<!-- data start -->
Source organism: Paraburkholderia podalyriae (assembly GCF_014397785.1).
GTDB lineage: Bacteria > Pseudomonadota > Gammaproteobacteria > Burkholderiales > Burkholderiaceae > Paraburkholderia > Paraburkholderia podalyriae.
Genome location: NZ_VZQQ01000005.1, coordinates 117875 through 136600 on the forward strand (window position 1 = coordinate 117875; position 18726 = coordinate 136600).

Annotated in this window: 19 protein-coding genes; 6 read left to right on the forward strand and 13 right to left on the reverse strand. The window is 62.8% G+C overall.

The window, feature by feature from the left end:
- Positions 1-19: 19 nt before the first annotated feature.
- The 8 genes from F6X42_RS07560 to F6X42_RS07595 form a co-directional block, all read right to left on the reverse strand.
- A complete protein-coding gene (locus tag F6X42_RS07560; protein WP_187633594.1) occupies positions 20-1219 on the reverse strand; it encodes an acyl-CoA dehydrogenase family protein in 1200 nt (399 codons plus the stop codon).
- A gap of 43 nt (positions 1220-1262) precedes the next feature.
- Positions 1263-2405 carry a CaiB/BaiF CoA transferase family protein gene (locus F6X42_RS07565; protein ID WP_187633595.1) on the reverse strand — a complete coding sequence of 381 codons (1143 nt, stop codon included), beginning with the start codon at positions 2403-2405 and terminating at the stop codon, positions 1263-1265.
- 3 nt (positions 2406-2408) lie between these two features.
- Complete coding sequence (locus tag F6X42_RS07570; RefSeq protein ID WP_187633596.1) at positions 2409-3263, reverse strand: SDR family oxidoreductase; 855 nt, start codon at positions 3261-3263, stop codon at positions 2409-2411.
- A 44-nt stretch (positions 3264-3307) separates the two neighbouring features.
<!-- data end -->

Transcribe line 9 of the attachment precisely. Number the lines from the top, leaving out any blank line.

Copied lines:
- A gap of 43 nt (positions 1220-1262) precedes the next feature.